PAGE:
SDL_Init() initializes the sub-system that has been passed as parameter. To initialize video the parameter would be SDL_INIT_VIDEO. To elucidate:

  SDL_Init(SDL_INIT_VIDEO|SDL_INIT_AUDIO)

would initialize video as well as audio.

Once the video is initialized, the next obvious step is setting the best video mode. To achieve this end, SDL contains a method called SDL_SetVideoMode. This method sets up a video mode with specified width, height and bits per pixel i.e. depth. In short using this function one could set up the required resolution. The parameters include width, height, bpp (bits-per-pixel) and flags. The first three parameters take integer values. They represent height, width and depth of the screen respectively.

The fourth parameter needs some consideration. The flags parameter defines the properties of the surface of the screen. They are eleven in number. The important and most commonly used are:

a.      SDL_SWSURFACE:

This instructs SDL to create the surface in the system memory. In other words, the rendering area is created using a software renderer. This is useful when support for software-based acceleration is on cards.

b.      SDL_HWSURFACE:

To create a surface in hardware memory i.e. the memory of the graphics card, use this value as the flag value. In other words, to support hardware acceleration use this value. It can be used with SDL_SWSURFACE to support both.

c.      SDL_ANYFORMAT:

When the passed depth value is unsupported on the target machine, then SDL emulates it with a shadow surface, i.e. to emulate required depth, SDL would use shadows. To prevent this pass SDL_ANYFORMAT as the flag value. By using SDL_ANYFORMAT, SDL can be instructed to use the video surface even if the required depth is not available.

d.      SDL_DOUBLEBUF:

This flag enables hardware double buffering. The double buffering works only if called with SDL_HWSURFACE. Otherwise when the flipping function is called only updating of the surface takes place.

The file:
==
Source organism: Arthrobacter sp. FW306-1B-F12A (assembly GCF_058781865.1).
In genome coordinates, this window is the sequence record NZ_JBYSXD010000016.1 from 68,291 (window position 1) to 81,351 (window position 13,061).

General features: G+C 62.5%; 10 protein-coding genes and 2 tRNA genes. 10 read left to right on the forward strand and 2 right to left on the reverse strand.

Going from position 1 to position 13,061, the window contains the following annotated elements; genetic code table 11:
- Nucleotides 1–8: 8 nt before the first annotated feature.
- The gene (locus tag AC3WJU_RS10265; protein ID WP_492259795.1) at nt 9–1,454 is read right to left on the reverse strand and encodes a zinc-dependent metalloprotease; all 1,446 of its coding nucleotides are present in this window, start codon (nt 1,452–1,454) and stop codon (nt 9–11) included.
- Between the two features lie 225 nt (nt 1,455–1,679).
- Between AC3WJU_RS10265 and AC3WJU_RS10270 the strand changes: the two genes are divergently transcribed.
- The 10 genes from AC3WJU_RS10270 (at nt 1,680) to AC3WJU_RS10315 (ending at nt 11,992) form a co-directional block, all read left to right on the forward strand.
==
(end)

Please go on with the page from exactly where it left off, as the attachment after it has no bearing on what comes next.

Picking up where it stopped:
e.      SDL_OPENGL:

This flag creates an OpenGL rendering context. This is useful when SDL is used in conjunction with OpenGL.

f.       SDL_FULLSCREEN:

By passing this as the flag value, the mode could be changed to full screen. If SDL is unable to do so, it will use the next available higher resolution. But the window will be centered on a black screen.

g.      SDL_NOFRAME:

To show the window without decoration (without the title bar and frame decoration), use this as the value. By setting SDL_FULLSCREEN as the flag value, this flag is automatically set.

All the above values are the same as that of SDL_Surface. The SDL_SetVideoMode() function returns a pointer to the structure SDL_Surface. Now let’s see how to use it in a program.

#include "SDL.h"
#include<stdio.h>

int main(int argc,char* argv[])
  {
   
SDL_Surface *screen;

  /*The following code does the initialization for Audio and Video*/
   
int i_error=SDL_Init(SDL_INIT_VIDEO);

  /*If initialization is unsuccessful, then quit */
   
if(i_error==-1)
       
exit(1);

      atexit(SDL_Quit);

  /*
  
* Initialize the display in a 640×480 8-bit palettized mode,